Perhaps there has never been a figure in Israeli politics more controversial than Zoabi. She has protested the government, attempted to break the siege on Gaza by boarding the Mavi Marmara and encouraged Palestinian citizens of Israel to seek a “state for all of its citizens,” the platform of her Balad party, a self-described nationalist group running on a joint list with other Arab parties and Hadash, a Jewish-Arab communist union.

Speaking to Al Jazeera the day before her censure hearing, Zoabi said the campaign to disqualify her was “designed to score cheap political goals. It is not about me… [I]t is about their political maneuvering.” The Knesset member added, “From an ideological point of view, it is very crucial for Israel to persecute me as a deterrent for young vocal Palestinians.”

Zoabi has had to fight to participate in every election over the past decade. Zoabi has even been physically assaulted when speaking on the Knesset floor. In 2003, Zoabi was also disqualified from running, but ultimately Israel’s high court overturned the decision. It is expected this pattern will repeat as Zoabi intends to appeal the election committee’s ruling. “A tradition seems to be evolving in which the committee is expected to ban people from the election on the assumption the court will reverse the decision,” said high court jurist Salim Joubran.

“Legally the case to disqualify her is even weaker than what it was in the past,” Balad’s chairman Jamal Zahalka said to +972 Magazine. “There is a basis to the possibility that the court won’t disqualify her, even under the strictest legal interpretations. The biggest fear is of the politicization of the issue — that the judges will believe that it is very popular to disqualify her and will be tempted to do so.”

 

 

Allison Deger

Allison Deger is the Assistant Editor of Mondoweiss.net. Follow her on twitter at @allissoncd.

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33 Responses

  1. Eva Smagacz on February 14, 2015, 9:27 am

    I admire Hanin Zoabi enormously.

    She is able to carry on regardless of wall of racism and hate encircling her constantly in her work as a politician. Lesser people would have folded long ago in face of so much hostility day in and day out.

    She must be a real horn in the side of Zionist Israelis: she is female, independent, feisty, self assured, articulate and non-religious.

    All the propaganda about Islam being “male-female apartheid” falls apart when confronted with her image.

    Real role model for women everywhere.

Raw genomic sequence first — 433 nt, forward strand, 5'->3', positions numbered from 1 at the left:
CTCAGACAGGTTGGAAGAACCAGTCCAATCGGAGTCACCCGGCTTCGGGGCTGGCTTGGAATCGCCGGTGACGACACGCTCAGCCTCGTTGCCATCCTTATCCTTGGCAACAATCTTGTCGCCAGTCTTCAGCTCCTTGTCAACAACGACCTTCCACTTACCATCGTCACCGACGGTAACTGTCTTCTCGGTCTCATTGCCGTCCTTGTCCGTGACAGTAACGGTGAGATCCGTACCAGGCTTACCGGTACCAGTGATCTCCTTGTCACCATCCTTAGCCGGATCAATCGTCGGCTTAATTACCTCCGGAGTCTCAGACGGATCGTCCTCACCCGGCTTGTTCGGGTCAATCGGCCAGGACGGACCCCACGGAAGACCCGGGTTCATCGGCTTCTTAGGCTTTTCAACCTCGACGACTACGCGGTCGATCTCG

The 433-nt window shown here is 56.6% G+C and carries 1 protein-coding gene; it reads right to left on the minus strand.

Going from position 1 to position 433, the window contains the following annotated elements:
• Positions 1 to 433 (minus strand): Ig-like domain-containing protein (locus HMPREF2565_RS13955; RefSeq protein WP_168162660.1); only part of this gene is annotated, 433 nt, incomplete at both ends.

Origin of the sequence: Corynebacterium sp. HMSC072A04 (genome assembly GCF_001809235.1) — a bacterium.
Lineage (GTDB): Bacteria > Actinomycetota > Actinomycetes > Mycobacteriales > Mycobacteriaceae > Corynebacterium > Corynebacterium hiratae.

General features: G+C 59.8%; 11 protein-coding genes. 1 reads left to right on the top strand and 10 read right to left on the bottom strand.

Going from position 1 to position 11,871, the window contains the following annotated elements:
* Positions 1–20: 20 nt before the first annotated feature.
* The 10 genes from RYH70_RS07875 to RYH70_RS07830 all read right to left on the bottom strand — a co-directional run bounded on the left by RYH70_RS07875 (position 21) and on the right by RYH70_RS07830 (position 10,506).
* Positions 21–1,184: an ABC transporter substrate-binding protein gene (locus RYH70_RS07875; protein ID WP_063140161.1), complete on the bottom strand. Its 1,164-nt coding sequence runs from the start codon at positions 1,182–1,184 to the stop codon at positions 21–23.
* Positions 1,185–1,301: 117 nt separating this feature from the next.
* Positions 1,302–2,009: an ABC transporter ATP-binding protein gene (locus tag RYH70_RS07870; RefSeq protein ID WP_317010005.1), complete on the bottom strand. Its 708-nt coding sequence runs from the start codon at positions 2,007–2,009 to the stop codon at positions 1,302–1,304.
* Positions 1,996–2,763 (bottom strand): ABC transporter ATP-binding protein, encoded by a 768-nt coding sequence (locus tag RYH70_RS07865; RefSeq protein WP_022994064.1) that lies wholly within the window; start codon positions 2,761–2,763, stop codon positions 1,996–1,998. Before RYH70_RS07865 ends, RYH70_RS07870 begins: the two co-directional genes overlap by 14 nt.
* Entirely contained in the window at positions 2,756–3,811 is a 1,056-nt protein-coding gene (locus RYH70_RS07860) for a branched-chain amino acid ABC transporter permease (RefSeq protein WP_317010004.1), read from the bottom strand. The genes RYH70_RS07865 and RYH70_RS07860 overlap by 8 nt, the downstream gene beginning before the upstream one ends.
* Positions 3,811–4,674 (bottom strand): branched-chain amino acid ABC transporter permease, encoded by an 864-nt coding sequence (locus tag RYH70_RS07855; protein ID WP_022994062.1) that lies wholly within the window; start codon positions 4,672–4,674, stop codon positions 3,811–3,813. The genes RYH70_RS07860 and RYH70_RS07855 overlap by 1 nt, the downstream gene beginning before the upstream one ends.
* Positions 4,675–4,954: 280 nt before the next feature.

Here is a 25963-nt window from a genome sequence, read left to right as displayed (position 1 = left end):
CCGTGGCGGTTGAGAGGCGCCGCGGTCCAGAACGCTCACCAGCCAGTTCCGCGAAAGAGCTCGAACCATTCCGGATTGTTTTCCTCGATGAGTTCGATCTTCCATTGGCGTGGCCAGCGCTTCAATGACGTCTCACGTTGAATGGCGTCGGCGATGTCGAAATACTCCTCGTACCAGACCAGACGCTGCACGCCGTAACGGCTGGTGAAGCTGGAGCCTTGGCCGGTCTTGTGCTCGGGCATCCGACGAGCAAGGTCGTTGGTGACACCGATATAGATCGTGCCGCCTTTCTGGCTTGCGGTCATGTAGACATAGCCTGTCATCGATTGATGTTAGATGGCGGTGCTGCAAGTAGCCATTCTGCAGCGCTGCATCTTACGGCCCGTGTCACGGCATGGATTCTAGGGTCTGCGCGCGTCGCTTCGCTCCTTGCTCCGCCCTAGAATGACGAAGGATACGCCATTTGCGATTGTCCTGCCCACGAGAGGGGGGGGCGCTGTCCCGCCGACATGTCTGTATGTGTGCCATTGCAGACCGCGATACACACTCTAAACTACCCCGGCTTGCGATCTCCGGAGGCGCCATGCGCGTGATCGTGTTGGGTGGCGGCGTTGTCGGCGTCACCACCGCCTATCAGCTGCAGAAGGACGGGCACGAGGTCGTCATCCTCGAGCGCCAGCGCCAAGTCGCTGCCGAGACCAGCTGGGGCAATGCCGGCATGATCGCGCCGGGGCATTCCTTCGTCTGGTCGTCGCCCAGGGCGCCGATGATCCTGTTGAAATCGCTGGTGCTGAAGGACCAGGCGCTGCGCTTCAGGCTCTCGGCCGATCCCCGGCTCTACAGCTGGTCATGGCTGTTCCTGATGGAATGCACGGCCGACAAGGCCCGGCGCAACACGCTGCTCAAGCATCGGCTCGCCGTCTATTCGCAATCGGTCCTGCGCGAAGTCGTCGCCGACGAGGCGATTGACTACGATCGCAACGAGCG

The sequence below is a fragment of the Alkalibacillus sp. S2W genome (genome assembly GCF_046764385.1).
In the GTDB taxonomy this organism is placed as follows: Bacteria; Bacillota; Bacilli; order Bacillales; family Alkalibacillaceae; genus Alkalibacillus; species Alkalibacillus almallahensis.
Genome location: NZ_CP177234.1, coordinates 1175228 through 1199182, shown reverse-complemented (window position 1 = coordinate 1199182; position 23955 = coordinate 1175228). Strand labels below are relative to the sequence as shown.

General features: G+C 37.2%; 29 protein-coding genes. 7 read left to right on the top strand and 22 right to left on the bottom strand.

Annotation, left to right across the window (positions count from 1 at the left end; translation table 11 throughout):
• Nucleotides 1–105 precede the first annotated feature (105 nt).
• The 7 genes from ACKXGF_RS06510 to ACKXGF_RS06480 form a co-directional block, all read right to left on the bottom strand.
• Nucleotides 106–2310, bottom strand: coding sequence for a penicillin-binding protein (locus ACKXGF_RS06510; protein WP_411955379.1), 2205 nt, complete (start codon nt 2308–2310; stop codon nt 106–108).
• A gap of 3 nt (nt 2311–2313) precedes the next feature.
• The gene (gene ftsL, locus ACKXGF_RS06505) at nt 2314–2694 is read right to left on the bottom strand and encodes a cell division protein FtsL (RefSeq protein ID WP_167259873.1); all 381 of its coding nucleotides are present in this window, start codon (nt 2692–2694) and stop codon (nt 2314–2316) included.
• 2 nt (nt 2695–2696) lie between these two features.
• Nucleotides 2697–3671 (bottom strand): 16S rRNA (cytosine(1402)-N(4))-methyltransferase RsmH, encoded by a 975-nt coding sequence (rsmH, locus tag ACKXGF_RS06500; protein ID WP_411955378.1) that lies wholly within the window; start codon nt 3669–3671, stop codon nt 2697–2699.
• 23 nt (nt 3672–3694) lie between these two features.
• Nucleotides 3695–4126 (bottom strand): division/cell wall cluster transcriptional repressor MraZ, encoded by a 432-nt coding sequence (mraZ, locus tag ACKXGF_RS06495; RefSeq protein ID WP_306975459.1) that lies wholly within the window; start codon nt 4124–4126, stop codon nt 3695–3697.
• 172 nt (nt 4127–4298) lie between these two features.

• seafoid on February 14, 2015, 10:49 am

      Hugely impressive intellect and the bot repeaters have no answer to her.

    • annie on February 14, 2015, 10:56 am

      i admire her enormously too eva.

      defner has the full quote at his blog but as an editor, and this was spoken and not written, i would change 2 punctuation marks:

      Is it strange that people living under occupation and living impossible lives, in a situation where Israel kidnaps new prisoners every day, is it strange that they act this way? They are not terrorists. Even if I do not agree with them, they are people who do not see any way open to change their reality, and they are compelled to use means like these until Israel wakes up and sees the suffering, feels the suffering of the other.

      i would change to:

      Is it strange that people living under occupation and living impossible lives, in a situation where Israel kidnaps new prisoners every day, is it strange that they act this way? They are not terrorists, even if I do not agree with them. They are people who do not see any way open to change their reality, and they are compelled to use means like these until Israel wakes up and sees the suffering, feels the suffering of the other.

    • Shingo on February 14, 2015, 6:16 pm

      I agree Eva.

      And at the risk of sounding sexist, she’s also attentive and photogenic, which makes her even harder to demonize.

    • JWalters on February 14, 2015, 8:57 pm

      Israel is guided by myths, and by laws only when convenient for the myths. But the myths are crumbling, bringing justice closer.
      https://consortiumnews.com/2015/01/03/israeli-founder-contests-founding-myths/

  2. Jackdaw on February 14, 2015, 10:26 am

    Allison. I can’t believe you sit there and write this stuff. It must have taken hours.

    • just on February 14, 2015, 10:56 am

      Jackdaw~ it would have taken YOU hours, but not someone with a brain.

      Peck, peck, peck—squawk!

      • annie on February 14, 2015, 11:06 am

        just, it would definitely take me hours to write this article. allison is a professional so i don’t know how long it took her to research and write this i just know it would take me a relatively long time. something that takes a minute to read often takes a long time to write. phil and adam are really fast, but not me.

        anyway, i don’t know what jack’s problem is. it’s worth it, taking a few hours to report the news is nothing compared to what Hanin Zoabi has gone through for months over this mangling of her words for political incitement. nothing! and for many people it will be the first time they have ever heard of this incident. and for some, undoubtedly, it will be the first time they have ever heard of the magnificent Hanin Zoabi. definitely worth it.

        thanks allison!

      • Mooser on February 14, 2015, 11:25 am

        “anyway, i don’t know what jack’s problem is.”

        Jackdaw’s problem? Oh that’s easy. He’s not “comfortable” and he just can’t seem to “settle” at Mondoweiss.

      • just on February 14, 2015, 12:24 pm